Mormon meccas: The spiritual transformation of Mormon historical sites from points of interest to sacred space

Date of Award


Degree Type


Degree Name

Doctor of Philosophy (PhD)




Anne E. Mosher


Mormon, Historical sites, Points of interest, Sacred space, Church of Jesus Christ of Latter-day Saints

Subject Categories

Arts and Humanities | Geography | History | Religion | Social and Behavioral Sciences | United States History


Although the meanings that places possess are very personal, institutional hierarchies (e.g. governments, corporations, and religious organizations) often attempt to create meaning-filled places. This analysis of the Church of Jesus Christ of Latter-day Saints' treatment of its historical sites sheds light on some of the processes by which meaning may be attached to place from the top-down. I have specifically examined the sites in and adjacent to Palmyra, New York, Kirtland, Ohio, and Nauvoo, Illinois.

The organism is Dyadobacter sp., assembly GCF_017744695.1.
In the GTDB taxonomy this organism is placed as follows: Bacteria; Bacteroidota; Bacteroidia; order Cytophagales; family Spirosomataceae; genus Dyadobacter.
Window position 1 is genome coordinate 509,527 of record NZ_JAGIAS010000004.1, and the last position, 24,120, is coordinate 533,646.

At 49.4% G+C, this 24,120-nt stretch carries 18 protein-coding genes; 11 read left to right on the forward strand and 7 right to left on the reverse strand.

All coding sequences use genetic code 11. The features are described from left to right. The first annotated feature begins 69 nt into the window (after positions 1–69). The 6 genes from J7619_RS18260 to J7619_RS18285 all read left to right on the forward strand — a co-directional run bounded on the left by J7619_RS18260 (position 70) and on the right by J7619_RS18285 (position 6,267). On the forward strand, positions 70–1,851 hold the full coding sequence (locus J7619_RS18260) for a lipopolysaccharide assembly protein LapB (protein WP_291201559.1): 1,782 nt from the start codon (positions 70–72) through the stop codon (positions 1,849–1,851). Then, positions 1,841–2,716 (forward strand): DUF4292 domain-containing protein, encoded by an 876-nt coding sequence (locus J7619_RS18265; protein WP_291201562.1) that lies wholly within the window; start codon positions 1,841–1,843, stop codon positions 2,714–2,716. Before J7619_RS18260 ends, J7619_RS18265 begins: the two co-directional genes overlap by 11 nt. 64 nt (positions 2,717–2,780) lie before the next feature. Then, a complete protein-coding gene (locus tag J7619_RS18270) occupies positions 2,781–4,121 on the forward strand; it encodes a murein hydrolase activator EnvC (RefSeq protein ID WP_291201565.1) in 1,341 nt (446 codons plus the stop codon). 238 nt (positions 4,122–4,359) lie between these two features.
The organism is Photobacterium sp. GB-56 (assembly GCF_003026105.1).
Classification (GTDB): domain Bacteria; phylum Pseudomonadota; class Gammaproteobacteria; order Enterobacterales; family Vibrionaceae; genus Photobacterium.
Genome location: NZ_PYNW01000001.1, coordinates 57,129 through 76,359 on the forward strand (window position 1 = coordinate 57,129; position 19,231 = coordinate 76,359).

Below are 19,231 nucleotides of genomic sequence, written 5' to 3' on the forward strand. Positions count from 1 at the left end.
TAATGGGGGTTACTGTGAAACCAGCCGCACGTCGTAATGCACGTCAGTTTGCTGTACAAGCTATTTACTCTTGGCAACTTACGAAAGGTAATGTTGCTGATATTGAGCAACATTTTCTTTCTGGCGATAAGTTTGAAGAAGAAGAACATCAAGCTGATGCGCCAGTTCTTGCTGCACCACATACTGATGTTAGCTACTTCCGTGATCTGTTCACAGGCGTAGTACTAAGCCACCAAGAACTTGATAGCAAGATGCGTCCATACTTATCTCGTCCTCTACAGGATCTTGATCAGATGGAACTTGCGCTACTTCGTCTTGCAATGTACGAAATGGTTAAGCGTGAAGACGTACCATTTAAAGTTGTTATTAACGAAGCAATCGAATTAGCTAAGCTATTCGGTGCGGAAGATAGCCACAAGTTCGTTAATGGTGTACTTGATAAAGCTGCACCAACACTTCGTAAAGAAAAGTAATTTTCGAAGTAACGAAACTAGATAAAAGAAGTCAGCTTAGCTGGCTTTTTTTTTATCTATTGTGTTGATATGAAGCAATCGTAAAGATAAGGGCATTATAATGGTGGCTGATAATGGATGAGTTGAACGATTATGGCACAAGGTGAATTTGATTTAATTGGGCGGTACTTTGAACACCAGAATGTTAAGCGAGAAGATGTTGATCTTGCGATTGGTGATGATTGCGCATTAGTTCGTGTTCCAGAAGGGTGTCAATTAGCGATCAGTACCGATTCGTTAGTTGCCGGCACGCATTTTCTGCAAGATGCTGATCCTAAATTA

The LDS Church was cut off from the places central to its early history and development for over fifty years following its nineteenth-century exodus to the American West. The LDS Church reacquired many of these historic properties over the course of the twentieth century and it has played an increasingly active role in the manner in which they are managed and presented to the public.

The Church's interest in its history--and particularly its historical sites--has increased significantly since 1995. Ambitious and costly restorations have commenced, the number of Mormon visitors to these sites has swelled, and, perhaps most significantly, Mormon temples have been constructed at three key historical sites. Interviews, participant observations, and archival records also confirm a subtle process of site sanctification (i.e., the creation of sacred space) at these sites.

As the LDS Church rapidly expands throughout the world, a growing proportion of its membership can no longer claim a personal, familial link to the Church's early history. Mormon leaders, in the face of rapid worldwide growth, are seeking to literally anchor and root the religion in place, creating a hitherto unknown sacred historical geography that all Mormons can feel a part of, thus enhancing a trans-national sense of Mormon identity.


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